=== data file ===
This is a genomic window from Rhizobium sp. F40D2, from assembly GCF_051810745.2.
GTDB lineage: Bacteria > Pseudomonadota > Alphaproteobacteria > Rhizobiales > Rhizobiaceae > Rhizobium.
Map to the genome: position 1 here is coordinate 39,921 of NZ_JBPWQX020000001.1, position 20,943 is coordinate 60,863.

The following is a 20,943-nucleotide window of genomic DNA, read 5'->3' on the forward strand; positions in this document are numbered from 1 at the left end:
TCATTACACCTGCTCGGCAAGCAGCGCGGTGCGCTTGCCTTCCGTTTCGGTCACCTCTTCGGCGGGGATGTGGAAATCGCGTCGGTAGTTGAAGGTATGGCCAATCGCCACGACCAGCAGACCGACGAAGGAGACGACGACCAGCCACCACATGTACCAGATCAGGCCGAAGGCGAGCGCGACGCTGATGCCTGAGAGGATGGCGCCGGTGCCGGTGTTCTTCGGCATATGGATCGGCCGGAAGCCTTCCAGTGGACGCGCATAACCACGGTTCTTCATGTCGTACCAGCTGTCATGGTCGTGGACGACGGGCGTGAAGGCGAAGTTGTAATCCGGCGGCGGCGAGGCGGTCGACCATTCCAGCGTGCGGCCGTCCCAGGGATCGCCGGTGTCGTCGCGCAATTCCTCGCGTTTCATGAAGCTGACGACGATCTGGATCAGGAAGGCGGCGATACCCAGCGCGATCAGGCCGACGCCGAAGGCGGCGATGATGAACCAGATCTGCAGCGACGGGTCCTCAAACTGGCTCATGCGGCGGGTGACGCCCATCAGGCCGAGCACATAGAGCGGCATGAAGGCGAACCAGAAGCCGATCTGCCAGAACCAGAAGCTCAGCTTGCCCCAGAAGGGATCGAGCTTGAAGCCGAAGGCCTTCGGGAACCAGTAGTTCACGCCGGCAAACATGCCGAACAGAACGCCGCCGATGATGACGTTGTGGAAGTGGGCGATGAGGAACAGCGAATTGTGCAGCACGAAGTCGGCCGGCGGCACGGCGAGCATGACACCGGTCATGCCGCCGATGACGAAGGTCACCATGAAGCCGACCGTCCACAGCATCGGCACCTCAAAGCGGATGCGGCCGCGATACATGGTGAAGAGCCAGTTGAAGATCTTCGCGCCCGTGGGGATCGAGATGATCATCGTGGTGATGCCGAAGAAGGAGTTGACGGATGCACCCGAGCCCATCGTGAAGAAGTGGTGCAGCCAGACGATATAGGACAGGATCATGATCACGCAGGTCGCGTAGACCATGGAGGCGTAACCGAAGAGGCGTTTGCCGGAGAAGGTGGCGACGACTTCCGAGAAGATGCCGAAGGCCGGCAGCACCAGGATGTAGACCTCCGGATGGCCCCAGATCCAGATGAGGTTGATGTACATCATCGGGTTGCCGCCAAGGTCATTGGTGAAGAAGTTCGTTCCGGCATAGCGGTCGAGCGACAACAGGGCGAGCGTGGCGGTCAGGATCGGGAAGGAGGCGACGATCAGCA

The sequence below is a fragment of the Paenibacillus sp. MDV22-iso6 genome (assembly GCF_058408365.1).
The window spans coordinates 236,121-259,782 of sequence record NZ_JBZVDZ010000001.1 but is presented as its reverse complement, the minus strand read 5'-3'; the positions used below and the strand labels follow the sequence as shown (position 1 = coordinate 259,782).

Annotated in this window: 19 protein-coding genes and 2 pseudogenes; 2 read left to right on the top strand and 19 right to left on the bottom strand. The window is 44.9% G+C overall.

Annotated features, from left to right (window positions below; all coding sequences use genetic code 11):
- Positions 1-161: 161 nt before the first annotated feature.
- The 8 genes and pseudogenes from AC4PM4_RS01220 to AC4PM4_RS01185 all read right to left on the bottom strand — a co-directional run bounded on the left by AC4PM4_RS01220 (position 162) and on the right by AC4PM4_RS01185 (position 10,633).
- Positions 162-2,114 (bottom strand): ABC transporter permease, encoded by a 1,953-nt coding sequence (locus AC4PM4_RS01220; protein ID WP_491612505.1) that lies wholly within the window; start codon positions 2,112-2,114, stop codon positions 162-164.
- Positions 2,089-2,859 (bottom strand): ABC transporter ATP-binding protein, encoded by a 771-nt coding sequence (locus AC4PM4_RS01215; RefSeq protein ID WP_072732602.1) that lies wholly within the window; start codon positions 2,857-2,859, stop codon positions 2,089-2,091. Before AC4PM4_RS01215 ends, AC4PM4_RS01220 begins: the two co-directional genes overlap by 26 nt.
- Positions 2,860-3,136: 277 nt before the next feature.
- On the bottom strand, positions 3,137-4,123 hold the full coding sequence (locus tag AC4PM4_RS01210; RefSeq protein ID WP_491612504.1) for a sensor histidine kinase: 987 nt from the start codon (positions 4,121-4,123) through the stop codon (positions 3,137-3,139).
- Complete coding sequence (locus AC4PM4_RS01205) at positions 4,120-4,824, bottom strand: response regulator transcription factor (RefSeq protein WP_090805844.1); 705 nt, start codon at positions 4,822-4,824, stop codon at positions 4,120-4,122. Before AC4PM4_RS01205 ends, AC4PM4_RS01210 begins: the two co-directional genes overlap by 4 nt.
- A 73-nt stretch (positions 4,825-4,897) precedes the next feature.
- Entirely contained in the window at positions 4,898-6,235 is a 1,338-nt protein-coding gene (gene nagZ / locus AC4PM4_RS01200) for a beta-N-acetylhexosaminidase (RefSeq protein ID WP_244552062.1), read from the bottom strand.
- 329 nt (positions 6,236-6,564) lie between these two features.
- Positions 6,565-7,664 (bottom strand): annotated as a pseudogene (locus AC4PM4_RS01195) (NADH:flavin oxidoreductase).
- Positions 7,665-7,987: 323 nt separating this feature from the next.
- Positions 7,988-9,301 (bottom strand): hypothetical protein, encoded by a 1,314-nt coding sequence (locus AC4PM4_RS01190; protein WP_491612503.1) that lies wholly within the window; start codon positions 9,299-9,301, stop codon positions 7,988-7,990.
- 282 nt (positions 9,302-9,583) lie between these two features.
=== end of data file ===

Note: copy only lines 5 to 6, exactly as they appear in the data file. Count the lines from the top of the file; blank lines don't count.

TCATTACACCTGCTCGGCAAGCAGCGCGGTGCGCTTGCCTTCCGTTTCGGTCACCTCTTCGGCGGGGATGTGGAAATCGCGTCGGTAGTTGAAGGTATGGCCAATCGCCACGACCAGCAGACCGACGAAGGAGACGACGACCAGCCACCACATGTACCAGATCAGGCCGAAGGCGAGCGCGACGCTGATGCCTGAGAGGATGGCGCCGGTGCCGGTGTTCTTCGGCATATGGATCGGCCGGAAGCCTTCCAGTGGACGCGCATAACCACGGTTCTTCATGTCGTACCAGCTGTCATGGTCGTGGACGACGGGCGTGAAGGCGAAGTTGTAATCCGGCGGCGGCGAGGCGGTCGACCATTCCAGCGTGCGGCCGTCCCAGGGATCGCCGGTGTCGTCGCGCAATTCCTCGCGTTTCATGAAGCTGACGACGATCTGGATCAGGAAGGCGGCGATACCCAGCGCGATCAGGCCGACGCCGAAGGCGGCGATGATGAACCAGATCTGCAGCGACGGGTCCTCAAACTGGCTCATGCGGCGGGTGACGCCCATCAGGCCGAGCACATAGAGCGGCATGAAGGCGAACCAGAAGCCGATCTGCCAGAACCAGAAGCTCAGCTTGCCCCAGAAGGGATCGAGCTTGAAGCCGAAGGCCTTCGGGAACCAGTAGTTCACGCCGGCAAACATGCCGAACAGAACGCCGCCGATGATGACGTTGTGGAAGTGGGCGATGAGGAACAGCGAATTGTGCAGCACGAAGTCGGCCGGCGGCACGGCGAGCATGACACCGGTCATGCCGCCGATGACGAAGGTCACCATGAAGCCGACCGTCCACAGCATCGGCACCTCAAAGCGGATGCGGCCGCGATACATGGTGAAGAGCCAGTTGAAGATCTTCGCGCCCGTGGGGATCGAGATGATCATCGTGGTGATGCCGAAGAAGGAGTTGACGGATGCACCCGAGCCCATCGTGAAGAAGTGGTGCAGCCAGACGATATAGGACAGGATCATGATCACGCAGGTCGCGTAGACCATGGAGGCGTAACCGAAGAGGCGTTTGCCGGAGAAGGTGGCGACGACTTCCGAGAAGATGCCGAAGGCCGGCAGCACCAGGATGTAGACCTCCGGATGGCCCCAGATCCAGATGAGGTTGATGTACATCATCGGGTTGCCGCCAAGGTCATTGGTGAAGAAGTTCGTTCCGGCATAGCGGTCGAGCGACAACAGGGCGAGCGTGGCGGTCAGGATCGGGAAGGAGGCGACGATCAGCA

The sequence below is a fragment of the Paenibacillus sp. MDV22-iso6 genome (assembly GCF_058408365.1).